PHOTO BY JENNIFER LORD PALUZZI David Mather and Felicia Bellows enjoy a picnic on the lawn at the Concord Free Library, accompanied by their dogs, Bosco and Louis.

A Little List of 2023 Books 

By Fiona Stevenson, Concord Free Public Library  
November 9, 2023

Any book lover keeps a list in their head that is constantly updated, especially at this time of year when the Best of This and the Best of That begin to appear. But a list can lead to discovering a book we might not have discovered otherwise and help us decide what to read next at the library or bookstore. Here’s a few to add to your list from mine. 

November is Native American Month, so I recommend The Rediscovery of America: Native Peoples and the Unmaking of U.S. History by Ned Blackhawk (Yale University). Blackhawk surveys how a developing nation “managed” its Native peoples, encouraging successive generations of Americans to forget this continent’s Indigenous past. If fiction is your way to deepen an understanding of a difficult subject, Probably Ruby by Lisa Bird-Wilson (Penguin Random) is a heartwrenching novel about the impact that the kidnapping and adoption of a Native American child has on her original, bereft family and her dawning awareness as an adult that she has another identity locked away inside her. And to read with children, Berry Song by Michaela Goade (Little, Brown), is a 2023 Caldecott Honor picture book that celebrates nature’s bounty and a Tlingit grandmother and child going through the rhythms of the year together.  

Dayswork by Chris Bachelder and Jinnifer Habel (Norton) sings from the first page as it tells how in the stress of a pandemic, a couple’s marriage is unexpectedly influenced by the wife’s growing fascination with Herman Melville. Full of facts and reflections about Melville and his circle, it particularly illuminates his long-suffering wife Elizabeth, and fellow (and at the time, much more successful) author Nathaniel Hawthorne, the object of Melville’s obsessive nature. How Melville’s many biographers and critics have viewed him, and the myriad ways Melville continues to impact our world is fascinating, but to me, it was ultimately an examination of creative women’s service over centuries to men and how much gets sacrificed along the way. Of course, we could just tackle Moby Dick again (it is such a beast of a book) as a long winter’s project.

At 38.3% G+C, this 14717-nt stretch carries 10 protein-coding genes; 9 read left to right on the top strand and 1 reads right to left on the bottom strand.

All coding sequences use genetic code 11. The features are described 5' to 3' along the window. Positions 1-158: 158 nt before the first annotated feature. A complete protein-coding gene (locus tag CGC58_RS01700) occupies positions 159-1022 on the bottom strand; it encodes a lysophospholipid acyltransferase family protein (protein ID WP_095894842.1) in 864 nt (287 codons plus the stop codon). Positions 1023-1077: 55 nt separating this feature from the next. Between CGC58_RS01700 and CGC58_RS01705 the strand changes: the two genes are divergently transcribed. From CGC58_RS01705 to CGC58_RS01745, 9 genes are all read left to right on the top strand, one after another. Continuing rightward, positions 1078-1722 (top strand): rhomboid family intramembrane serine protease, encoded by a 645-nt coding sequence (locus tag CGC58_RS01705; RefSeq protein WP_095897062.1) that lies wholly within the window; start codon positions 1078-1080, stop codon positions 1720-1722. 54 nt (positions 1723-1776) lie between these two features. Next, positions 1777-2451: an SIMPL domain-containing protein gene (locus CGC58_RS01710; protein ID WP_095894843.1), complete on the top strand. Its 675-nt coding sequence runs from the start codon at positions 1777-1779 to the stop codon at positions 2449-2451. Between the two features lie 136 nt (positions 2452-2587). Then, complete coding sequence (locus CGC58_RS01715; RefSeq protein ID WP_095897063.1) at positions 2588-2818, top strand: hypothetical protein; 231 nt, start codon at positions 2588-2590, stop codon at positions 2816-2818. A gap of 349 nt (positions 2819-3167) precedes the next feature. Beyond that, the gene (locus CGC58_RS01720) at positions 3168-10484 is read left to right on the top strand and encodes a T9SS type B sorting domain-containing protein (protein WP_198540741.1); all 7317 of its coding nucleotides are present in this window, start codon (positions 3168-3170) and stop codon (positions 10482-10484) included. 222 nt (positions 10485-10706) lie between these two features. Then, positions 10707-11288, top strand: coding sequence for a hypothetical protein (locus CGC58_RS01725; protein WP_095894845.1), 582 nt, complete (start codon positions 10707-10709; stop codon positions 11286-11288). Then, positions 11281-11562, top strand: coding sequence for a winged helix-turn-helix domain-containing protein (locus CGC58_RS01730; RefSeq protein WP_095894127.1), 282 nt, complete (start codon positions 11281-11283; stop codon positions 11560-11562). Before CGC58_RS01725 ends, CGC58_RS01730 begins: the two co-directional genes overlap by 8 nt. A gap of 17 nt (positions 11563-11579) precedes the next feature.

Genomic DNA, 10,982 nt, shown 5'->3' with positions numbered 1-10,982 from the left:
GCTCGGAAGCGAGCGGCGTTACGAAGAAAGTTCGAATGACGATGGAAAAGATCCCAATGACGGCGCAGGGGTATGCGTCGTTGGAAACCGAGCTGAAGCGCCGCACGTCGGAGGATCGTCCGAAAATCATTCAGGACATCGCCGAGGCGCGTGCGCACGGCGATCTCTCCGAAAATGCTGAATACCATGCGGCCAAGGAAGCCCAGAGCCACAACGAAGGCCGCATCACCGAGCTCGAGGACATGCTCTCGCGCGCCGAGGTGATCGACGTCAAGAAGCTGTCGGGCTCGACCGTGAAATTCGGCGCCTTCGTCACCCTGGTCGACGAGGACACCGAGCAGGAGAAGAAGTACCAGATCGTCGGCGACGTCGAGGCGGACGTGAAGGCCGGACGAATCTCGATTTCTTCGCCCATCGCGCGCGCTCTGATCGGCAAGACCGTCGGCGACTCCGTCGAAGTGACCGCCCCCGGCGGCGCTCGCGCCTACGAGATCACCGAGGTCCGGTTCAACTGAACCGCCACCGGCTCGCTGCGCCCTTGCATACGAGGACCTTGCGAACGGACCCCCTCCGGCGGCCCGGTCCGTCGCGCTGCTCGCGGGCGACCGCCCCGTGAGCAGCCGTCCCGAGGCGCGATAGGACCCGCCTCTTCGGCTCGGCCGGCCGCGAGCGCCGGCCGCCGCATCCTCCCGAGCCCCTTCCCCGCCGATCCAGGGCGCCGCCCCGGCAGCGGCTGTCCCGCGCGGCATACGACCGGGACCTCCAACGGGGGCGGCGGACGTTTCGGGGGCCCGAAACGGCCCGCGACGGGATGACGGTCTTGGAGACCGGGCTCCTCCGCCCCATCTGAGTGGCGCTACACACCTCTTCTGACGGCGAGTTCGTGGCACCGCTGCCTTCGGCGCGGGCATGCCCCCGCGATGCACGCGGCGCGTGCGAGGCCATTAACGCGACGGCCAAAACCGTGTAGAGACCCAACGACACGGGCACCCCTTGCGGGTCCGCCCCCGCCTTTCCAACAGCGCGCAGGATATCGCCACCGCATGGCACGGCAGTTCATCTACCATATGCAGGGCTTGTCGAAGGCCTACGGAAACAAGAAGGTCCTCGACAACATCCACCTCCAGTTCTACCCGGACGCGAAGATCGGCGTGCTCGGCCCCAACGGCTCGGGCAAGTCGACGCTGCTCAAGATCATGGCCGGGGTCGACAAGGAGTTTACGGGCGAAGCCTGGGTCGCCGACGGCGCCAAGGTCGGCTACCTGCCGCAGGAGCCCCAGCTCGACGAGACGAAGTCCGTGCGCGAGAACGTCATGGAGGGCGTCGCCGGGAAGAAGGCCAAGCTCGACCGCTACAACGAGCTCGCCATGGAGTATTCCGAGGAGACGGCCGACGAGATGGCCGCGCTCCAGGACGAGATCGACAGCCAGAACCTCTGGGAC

I confess that the latest Zadie Smith, the historical novel The Fraud, left me unenthused to finish it, though I can’t resist the promise of a Dickensian saga. It was one of those Books with Big Themes that meant well but forgot to tell a good story. Imagine my satisfaction having faced up to reading the 500 page-plus Age of Vice by Deepit Kapoor (Riverhead), set in the dawn of the 21st century in Delhi. I was swept into a story of a lower-caste man caught up with a crime family, with mayhem ensuing amidst a multitude of perspectives, plot twists and sudden violence. A great reminder that the best genres are continually reinvented if we’re brave enough to expand our horizons a little. 

On a more intimate scale, Loved and Missed by Ruth Boyt (New York Review of Books) is a slender book of less than 200 pages which I haven’t stopped thinking about since I read it. A story of a fractured family that is remade into something stronger, this tale of fierce love and heartbreak reflects something essential about life, and you feel better for having read it. 

We all love a good heist story, and The Art Thief: A True Story of Love, Crime, and a Dangerous Obsession by Michael Finkel (Knopf) is the tale of a real-life Most Wanted who possessed the sang-froid of Arsene Lupin, the stunt work of James Bond and the obsession for masterpieces of an Isabella Stewart Gardner. 

After a family trip to Greece this past summer where my family ate the same six or seven dishes every day with great relish, I came home determined to master a few Greek meals. Yiayia: Time-Perfected Recipes from Greece’s Grandmothers by Anastasia Miari (Hardie Grant) has helped me to achieve something reminiscent of the delicious food we ate. More importantly, Miari interviews with the elderly home cooks who have suffered hardship but continue to celebrate the wonder of Greece in every meal they make. 

For pure enjoyment, try A Traitor in Whitehall by Julia Kelly (Macmillan), a mystery set in Churchill’s War Rooms about the hunt for a killer amongst the top-secret staff working underneath a blitzed London. Kelly proves herself a top author as she covers several genres with ease and launches what is going to be a terrific series dubbed “Parisian Orphan.” 

With cold weather coming, the chance to see owls around Concord tempts us out to the fields in hopes of spotting one. What an Owl Knows: The New Science of the World’s Most Enigmatic Birds by Jennifer Ackerman (Penguin Press) is full of Ackerman’s genius research on this most fascinating of creatures. 

If you have time to read only one of the year’s Big Books, do make it The Heaven and Earth Grocery Store by James McBridge (Riverhead.) In these fractured times, McBride shows how two marginalized communities join together past and present to make good things happen in their Pottstown, Pennsylvania town. A mystery, a pastiche, a tearjerker, a paeon to jazz and, most of all, a testament to an America we all want to believe in.